Family common name: common sawflies
Genus: Nematinus Rohwer, 1911
The Tenthredinidae are the most species-rich family and are found throughout the world, in all continents but Antarctica. They are known as the “common sawflies.” They can generally be recognized by a cylindrical body and long, segmented antennae. Otherwise, they come in a variety of colors, sizes, and forms (Goulet 1992).
Nematinae is the second-largest subfamily of Tenthredinidae, with over 1,250 species (Prous et al. 2014). They are most diverse in northern Eurasia and North America; only a few species occur in the Southern Hemisphere. Nematinae sawflies have a variety of feeding habits including external leaf feeding, leaf mining, and gall forming, and feed on a variety of hosts (Smith 2003b).
The Nematinae have been subject to numerous revisions in recent years. As of 2021, there are no comprehensive keys to many of the North American species of Nematinae (Prous et al. 2014). Because of changing taxonomy and extreme variability in morphology, identifying genera and species in the Nematinae may be more challenging than in other subfamilies of Tenthredindae. For this reason, knowing the host or behaviors of a specimen can be extremely helpful for identification within this subfamily.
Nematinus are about 5–8 mm in length and usually mostly orange with black markings (Smith 1986c).
There are 27 described species worldwide. Four occur in North America (Taeger et al. 2018).
A key to North American females of species of Nematinus is included in Smith 1986c.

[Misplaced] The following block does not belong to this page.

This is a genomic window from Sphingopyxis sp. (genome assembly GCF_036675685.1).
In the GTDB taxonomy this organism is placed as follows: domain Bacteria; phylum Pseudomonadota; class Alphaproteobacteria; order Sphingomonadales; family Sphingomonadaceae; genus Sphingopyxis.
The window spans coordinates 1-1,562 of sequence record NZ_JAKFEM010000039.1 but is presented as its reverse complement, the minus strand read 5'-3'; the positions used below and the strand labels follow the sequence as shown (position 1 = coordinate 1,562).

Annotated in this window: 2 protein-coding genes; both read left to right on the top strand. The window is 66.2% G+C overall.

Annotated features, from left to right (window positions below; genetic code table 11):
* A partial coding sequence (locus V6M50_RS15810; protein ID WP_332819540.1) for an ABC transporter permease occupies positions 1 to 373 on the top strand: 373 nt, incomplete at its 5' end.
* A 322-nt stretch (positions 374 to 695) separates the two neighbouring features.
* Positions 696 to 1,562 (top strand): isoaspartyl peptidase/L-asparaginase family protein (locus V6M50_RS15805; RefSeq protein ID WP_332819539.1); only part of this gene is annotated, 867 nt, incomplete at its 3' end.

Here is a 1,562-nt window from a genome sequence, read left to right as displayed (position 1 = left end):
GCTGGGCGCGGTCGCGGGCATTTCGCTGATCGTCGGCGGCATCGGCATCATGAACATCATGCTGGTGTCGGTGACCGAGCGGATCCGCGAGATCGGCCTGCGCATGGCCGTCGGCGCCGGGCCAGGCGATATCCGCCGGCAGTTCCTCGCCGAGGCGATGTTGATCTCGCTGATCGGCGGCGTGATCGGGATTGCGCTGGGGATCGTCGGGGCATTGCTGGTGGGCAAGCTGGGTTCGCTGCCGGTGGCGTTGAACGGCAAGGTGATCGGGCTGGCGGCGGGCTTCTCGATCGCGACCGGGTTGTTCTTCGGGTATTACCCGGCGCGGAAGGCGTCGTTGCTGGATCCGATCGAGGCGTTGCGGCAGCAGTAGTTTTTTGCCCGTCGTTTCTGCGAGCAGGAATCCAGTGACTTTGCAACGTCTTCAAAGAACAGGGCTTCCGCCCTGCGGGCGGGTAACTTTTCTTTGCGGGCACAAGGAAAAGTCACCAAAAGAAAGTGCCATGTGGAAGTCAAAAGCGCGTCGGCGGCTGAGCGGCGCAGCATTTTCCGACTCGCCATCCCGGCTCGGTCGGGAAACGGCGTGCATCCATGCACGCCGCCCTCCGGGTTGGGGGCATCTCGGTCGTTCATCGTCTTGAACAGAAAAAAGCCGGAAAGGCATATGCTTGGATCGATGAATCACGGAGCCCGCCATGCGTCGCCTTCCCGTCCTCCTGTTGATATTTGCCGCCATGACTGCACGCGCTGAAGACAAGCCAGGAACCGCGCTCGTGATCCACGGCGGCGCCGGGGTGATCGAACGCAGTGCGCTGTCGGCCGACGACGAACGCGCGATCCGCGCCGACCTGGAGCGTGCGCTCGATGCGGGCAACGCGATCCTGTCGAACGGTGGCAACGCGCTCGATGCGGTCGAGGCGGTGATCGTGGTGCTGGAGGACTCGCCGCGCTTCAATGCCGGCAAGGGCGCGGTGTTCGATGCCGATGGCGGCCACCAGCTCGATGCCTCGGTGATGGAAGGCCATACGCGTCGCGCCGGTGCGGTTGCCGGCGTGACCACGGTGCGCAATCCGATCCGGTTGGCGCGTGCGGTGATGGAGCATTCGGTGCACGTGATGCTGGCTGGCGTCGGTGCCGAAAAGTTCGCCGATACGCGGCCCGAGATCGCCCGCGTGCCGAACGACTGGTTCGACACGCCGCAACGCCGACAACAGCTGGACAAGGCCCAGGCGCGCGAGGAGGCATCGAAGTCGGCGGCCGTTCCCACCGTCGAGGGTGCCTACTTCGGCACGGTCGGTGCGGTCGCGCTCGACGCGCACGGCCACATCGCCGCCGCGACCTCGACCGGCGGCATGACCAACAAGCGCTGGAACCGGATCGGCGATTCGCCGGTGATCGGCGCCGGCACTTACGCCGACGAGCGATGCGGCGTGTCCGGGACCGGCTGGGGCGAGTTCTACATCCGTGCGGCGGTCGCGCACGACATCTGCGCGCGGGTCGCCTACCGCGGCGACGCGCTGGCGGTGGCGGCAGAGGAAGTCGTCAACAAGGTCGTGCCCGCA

Nematinus may be confused with other genera in the subfamily Nematinae—especially Euura and Nematus—but females can be distinguished by the dorsally wide ovipositor sheath and enlarged ninth abdominal segment, while males can be distinguished from all but some species of Euura by the combination of symmetrical mandibles, incomplete fore wing vein 2A+3A, vein 2m-cu joining cell 1Rs, and the long inner tooth of the tarsal claw (Goulet 1992).
Larvae feed singly on the underside of the leaf, at first just on the parenchyma, then as it develops, on the entire leaf. At maturity, the larvae fall to the ground and spin a cocoon in which to overwinter. Nematinus is univoltine (Smith 1986c).
North America: Nematinus occurs in the northern United States and Canada, and in Alaska (Smith 1986c).
Map data from: GBIF.org (29 October 2019) GBIF Occurrence Download Nematinus
Details about data used for maps can be found here.